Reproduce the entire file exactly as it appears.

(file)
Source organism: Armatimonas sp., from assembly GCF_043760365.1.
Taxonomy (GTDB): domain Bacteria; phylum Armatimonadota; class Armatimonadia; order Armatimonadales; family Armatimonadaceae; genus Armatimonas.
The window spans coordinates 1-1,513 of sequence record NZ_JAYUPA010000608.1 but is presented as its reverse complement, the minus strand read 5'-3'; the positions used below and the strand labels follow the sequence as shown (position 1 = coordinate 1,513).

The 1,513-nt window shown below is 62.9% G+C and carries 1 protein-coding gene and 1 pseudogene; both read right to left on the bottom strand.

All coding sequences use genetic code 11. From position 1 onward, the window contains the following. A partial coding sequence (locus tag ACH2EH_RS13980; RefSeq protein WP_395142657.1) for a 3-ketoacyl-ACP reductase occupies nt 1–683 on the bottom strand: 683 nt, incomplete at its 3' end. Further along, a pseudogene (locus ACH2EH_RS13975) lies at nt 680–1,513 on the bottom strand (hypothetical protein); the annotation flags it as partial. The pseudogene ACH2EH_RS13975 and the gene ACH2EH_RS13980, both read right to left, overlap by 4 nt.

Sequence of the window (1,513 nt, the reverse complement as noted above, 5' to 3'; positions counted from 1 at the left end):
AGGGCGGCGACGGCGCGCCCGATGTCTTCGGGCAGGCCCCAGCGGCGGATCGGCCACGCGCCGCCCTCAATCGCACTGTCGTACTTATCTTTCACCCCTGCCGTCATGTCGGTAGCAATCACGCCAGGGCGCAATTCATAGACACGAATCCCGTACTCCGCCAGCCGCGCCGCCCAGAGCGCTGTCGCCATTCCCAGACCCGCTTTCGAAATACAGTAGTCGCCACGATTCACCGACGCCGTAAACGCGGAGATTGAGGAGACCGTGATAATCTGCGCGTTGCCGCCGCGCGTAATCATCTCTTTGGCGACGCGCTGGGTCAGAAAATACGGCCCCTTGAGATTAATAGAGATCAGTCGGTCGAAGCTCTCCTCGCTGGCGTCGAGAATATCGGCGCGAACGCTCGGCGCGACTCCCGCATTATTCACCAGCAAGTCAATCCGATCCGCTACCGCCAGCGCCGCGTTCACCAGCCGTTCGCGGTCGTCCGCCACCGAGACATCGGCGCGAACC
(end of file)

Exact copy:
Source organism: Armatimonas sp., from assembly GCF_043760365.1.
Taxonomy (GTDB): domain Bacteria; phylum Armatimonadota; class Armatimonadia; order Armatimonadales; family Armatimonadaceae; genus Armatimonas.
The window spans coordinates 1-1,513 of sequence record NZ_JAYUPA010000608.1 but is presented as its reverse complement, the minus strand read 5'-3'; the positions used below and the strand labels follow the sequence as shown (position 1 = coordinate 1,513).

The 1,513-nt window shown below is 62.9% G+C and carries 1 protein-coding gene and 1 pseudogene; both read right to left on the bottom strand.

All coding sequences use genetic code 11. From position 1 onward, the window contains the following. A partial coding sequence (locus tag ACH2EH_RS13980; RefSeq protein WP_395142657.1) for a 3-ketoacyl-ACP reductase occupies nt 1–683 on the bottom strand: 683 nt, incomplete at its 3' end. Further along, a pseudogene (locus ACH2EH_RS13975) lies at nt 680–1,513 on the bottom strand (hypothetical protein); the annotation flags it as partial. The pseudogene ACH2EH_RS13975 and the gene ACH2EH_RS13980, both read right to left, overlap by 4 nt.

Sequence of the window (1,513 nt, the reverse complement as noted above, 5' to 3'; positions counted from 1 at the left end):
AGGGCGGCGACGGCGCGCCCGATGTCTTCGGGCAGGCCCCAGCGGCGGATCGGCCACGCGCCGCCCTCAATCGCACTGTCGTACTTATCTTTCACCCCTGCCGTCATGTCGGTAGCAATCACGCCAGGGCGCAATTCATAGACACGAATCCCGTACTCCGCCAGCCGCGCCGCCCAGAGCGCTGTCGCCATTCCCAGACCCGCTTTCGAAATACAGTAGTCGCCACGATTCACCGACGCCGTAAACGCGGAGATTGAGGAGACCGTGATAATCTGCGCGTTGCCGCCGCGCGTAATCATCTCTTTGGCGACGCGCTGGGTCAGAAAATACGGCCCCTTGAGATTAATAGAGATCAGTCGGTCGAAGCTCTCCTCGCTGGCGTCGAGAATATCGGCGCGAACGCTCGGCGCGACTCCCGCATTATTCACCAGCAAGTCAATCCGATCCGCTACCGCCAGCGCCGCGTTCACCAGCCGTTCGCGGTCGTCCGCCACCGAGACATCGGCGCGAACC